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    Viridian glass used extensively at the new Central Institute of Technology in Perth to create light-filled spaces

    Viridian

    Extensive glazing using high performance Viridian glass has been employed to create light-filled studios, classrooms and communal spaces at the newly built Central Institute of Technology in Northbridge, Perth.

    Designed by Lyons in association with T&Z Architects, the $52 million Central Institute of Technology has been built to address the nation’s skills shortage in the mining industry.

    The architects have collaborated to produce a campus building that uses a minimal material palette and crafts a highly legible, dynamic assembly. Part shelter and part shop-front, the new Northbridge training school incorporates earthy, ochre-toned metal panels and Viridian glazing.

    The Social Heart foyer connecting the old building and the new building is designed as a single seamless space, indoor and outdoor, barely separated visually by a large clear glazed façade wall running diagonal to the street grid to create a larger urban space. Stairs, ramps and lifts are all visible and highly accessible from the social heart.

    Vision editor Peter Hyatt discussed the project with architect Paul Dash of Lyons, who explained that the new trade school building’s design reflects a whole new ethos of quality and attractive learning spaces instead of the cheap, slap-up variety associated with many TAFE buildings.

    Elaborating on the design, Mr Dash says that the building has been conceived quite three-dimensionally. Site constraints combined with the architects’ interest in ESD and solar penetration influenced the building design in the context of the immediate environment.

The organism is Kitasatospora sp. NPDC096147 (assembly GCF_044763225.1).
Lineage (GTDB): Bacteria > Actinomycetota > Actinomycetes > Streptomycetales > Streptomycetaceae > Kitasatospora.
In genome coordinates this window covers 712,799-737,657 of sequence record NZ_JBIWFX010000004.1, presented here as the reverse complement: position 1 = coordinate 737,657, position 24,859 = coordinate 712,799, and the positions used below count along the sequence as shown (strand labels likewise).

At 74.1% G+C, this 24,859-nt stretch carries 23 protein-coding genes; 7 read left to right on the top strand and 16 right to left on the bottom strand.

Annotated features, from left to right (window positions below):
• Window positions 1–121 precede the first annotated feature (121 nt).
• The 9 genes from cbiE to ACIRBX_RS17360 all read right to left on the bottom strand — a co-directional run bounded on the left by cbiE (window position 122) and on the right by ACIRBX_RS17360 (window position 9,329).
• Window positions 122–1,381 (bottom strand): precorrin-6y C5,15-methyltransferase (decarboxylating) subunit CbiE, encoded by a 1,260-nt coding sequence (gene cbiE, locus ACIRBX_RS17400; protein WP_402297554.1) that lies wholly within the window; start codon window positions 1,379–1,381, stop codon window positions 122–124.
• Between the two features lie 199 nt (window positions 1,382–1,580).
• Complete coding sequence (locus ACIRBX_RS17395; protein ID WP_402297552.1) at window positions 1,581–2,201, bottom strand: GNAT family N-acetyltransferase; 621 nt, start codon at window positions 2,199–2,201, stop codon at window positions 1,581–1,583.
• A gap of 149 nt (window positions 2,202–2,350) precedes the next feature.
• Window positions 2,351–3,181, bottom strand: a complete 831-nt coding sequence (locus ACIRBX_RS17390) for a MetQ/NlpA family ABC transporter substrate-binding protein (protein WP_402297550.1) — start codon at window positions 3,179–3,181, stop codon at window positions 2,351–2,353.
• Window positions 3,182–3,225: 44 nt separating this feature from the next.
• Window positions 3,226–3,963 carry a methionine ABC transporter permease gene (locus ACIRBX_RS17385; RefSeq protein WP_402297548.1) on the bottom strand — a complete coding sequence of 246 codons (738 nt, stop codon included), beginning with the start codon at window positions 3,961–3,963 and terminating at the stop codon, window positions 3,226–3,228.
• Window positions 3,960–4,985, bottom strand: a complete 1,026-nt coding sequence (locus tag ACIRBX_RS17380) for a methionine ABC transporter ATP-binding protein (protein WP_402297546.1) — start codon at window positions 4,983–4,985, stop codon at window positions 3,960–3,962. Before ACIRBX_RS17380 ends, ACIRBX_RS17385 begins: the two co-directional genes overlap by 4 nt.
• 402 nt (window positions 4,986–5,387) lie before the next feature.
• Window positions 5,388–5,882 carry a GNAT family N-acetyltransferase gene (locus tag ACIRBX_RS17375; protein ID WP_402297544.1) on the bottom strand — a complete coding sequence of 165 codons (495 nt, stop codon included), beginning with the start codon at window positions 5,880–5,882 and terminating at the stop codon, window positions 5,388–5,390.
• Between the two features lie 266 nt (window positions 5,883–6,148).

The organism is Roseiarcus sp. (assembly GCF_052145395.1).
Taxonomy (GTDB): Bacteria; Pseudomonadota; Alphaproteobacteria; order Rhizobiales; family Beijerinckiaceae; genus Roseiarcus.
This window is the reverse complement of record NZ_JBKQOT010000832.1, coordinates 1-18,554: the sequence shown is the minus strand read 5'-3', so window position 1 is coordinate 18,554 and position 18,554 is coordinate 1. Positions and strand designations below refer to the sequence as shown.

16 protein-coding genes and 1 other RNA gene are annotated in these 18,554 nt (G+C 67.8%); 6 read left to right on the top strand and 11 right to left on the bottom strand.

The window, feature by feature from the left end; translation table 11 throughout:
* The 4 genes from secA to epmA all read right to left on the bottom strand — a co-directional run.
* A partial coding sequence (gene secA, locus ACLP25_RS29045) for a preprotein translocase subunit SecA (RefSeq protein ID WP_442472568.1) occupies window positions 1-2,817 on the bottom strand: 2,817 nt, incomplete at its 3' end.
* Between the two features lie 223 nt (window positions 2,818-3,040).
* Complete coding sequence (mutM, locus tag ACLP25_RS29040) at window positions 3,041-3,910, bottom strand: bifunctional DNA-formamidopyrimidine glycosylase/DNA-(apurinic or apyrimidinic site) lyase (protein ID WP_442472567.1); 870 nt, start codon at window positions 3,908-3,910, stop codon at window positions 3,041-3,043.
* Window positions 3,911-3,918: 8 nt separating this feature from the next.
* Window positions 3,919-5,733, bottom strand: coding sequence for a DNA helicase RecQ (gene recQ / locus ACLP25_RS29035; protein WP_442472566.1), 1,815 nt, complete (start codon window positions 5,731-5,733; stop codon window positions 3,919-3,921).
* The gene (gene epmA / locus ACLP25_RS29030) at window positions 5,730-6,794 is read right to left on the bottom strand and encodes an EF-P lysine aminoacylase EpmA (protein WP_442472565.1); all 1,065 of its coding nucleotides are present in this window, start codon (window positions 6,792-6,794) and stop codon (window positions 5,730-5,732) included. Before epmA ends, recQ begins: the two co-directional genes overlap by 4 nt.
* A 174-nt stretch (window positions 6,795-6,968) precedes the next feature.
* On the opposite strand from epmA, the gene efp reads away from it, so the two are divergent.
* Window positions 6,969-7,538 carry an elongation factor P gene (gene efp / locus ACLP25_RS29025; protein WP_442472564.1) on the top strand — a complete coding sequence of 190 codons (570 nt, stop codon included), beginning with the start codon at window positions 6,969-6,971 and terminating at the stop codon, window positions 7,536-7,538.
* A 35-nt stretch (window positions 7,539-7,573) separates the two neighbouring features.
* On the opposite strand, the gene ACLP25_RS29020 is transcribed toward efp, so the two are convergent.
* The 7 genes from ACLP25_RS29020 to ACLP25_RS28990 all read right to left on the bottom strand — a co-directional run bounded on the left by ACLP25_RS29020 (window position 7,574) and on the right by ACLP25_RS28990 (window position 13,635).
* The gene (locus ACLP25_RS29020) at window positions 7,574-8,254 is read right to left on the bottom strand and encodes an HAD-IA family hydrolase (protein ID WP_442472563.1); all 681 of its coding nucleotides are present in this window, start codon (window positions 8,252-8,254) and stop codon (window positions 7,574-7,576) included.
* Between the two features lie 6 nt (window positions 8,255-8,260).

Built partly over the Graham Farmer Freeway tunnel, the building needed to factor in loading and height restrictions over different parts of the site. Material choices were influenced by the mining industry and geological formations.

    The glazing design was based on establishing a connection across Aberdeen St. with the existing central TAFE campus using the large atrium and veranda form. This structure is glazed to provide a real visual penetration and connection with the main campus across the street.

    The extensive glazing on the building opens it up to the two main street frontages. Live works studios and shop-front style teaching spaces offer real life quality.

    Features such as a glazed ramp and the large atrium lend a high level of transparency to how the building relates to and connects with the wider environment.

    Describing the atrium, Mr Dash says that it is designed to bring natural light deep into the library and learning environment. Rooms are organised around the atrium with large windows looking into the space. Additionally, high levels of glazing at street level increase visual connectivity into and from the building.